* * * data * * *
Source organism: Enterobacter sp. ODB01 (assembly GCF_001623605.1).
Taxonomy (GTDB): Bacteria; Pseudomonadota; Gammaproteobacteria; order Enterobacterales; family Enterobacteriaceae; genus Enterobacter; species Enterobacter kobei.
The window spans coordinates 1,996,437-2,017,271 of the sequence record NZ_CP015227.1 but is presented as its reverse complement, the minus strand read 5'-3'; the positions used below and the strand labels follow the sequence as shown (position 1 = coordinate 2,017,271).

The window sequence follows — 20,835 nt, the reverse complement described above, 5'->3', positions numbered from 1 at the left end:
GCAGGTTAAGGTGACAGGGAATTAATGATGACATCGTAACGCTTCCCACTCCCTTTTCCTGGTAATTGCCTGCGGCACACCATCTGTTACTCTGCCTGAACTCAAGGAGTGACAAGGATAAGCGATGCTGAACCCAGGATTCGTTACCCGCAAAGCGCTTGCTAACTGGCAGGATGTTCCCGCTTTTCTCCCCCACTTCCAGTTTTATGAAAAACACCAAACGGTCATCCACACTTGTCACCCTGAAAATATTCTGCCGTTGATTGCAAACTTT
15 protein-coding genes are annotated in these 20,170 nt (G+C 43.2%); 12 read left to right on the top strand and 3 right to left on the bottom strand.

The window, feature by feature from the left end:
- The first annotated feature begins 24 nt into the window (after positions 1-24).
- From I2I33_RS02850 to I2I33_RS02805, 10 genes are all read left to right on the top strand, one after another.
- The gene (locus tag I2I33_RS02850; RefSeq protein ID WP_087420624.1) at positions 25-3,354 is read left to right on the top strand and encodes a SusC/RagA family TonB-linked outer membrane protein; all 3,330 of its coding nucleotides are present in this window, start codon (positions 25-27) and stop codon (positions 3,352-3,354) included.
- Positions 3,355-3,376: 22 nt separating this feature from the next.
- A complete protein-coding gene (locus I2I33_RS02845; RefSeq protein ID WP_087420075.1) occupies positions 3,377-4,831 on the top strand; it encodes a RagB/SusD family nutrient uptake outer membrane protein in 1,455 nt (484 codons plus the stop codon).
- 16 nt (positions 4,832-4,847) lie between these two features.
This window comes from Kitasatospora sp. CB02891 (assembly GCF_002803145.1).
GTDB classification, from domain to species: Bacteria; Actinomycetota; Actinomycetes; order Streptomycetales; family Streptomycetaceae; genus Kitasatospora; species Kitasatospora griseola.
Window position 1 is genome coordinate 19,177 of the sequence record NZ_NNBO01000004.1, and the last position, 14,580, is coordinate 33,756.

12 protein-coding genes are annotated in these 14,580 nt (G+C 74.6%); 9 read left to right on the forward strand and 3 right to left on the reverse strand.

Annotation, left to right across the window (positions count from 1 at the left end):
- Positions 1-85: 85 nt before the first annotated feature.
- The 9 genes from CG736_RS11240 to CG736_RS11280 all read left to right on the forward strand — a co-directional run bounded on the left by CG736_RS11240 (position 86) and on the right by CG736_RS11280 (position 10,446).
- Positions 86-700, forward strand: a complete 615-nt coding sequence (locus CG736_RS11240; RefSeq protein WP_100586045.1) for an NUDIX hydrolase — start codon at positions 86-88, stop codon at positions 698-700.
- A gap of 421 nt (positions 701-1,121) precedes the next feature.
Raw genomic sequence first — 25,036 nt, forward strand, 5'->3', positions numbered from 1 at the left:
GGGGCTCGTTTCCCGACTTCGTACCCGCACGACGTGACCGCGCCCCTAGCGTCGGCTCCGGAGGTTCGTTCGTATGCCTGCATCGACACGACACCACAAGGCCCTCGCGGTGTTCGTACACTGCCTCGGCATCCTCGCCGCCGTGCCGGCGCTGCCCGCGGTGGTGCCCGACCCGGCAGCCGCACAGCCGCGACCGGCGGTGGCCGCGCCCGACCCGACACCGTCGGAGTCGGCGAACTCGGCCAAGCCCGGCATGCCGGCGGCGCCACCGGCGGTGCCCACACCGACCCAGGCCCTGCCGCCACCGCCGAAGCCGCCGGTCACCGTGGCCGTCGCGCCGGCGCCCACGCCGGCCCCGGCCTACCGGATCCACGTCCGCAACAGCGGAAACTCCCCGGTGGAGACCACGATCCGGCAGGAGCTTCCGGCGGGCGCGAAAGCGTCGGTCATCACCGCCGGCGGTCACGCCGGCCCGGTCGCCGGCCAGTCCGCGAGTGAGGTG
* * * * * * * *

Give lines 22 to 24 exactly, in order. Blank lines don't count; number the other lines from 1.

- A gap of 421 nt (positions 701-1,121) precedes the next feature.
Raw genomic sequence first — 25,036 nt, forward strand, 5'->3', positions numbered from 1 at the left:
GGGGCTCGTTTCCCGACTTCGTACCCGCACGACGTGACCGCGCCCCTAGCGTCGGCTCCGGAGGTTCGTTCGTATGCCTGCATCGACACGACACCACAAGGCCCTCGCGGTGTTCGTACACTGCCTCGGCATCCTCGCCGCCGTGCCGGCGCTGCCCGCGGTGGTGCCCGACCCGGCAGCCGCACAGCCGCGACCGGCGGTGGCCGCGCCCGACCCGACACCGTCGGAGTCGGCGAACTCGGCCAAGCCCGGCATGCCGGCGGCGCCACCGGCGGTGCCCACACCGACCCAGGCCCTGCCGCCACCGCCGAAGCCGCCGGTCACCGTGGCCGTCGCGCCGGCGCCCACGCCGGCCCCGGCCTACCGGATCCACGTCCGCAACAGCGGAAACTCCCCGGTGGAGACCACGATCCGGCAGGAGCTTCCGGCGGGCGCGAAAGCGTCGGTCATCACCGCCGGCGGTCACGCCGGCCCGGTCGCCGGCCAGTCCGCGAGTGAGGTG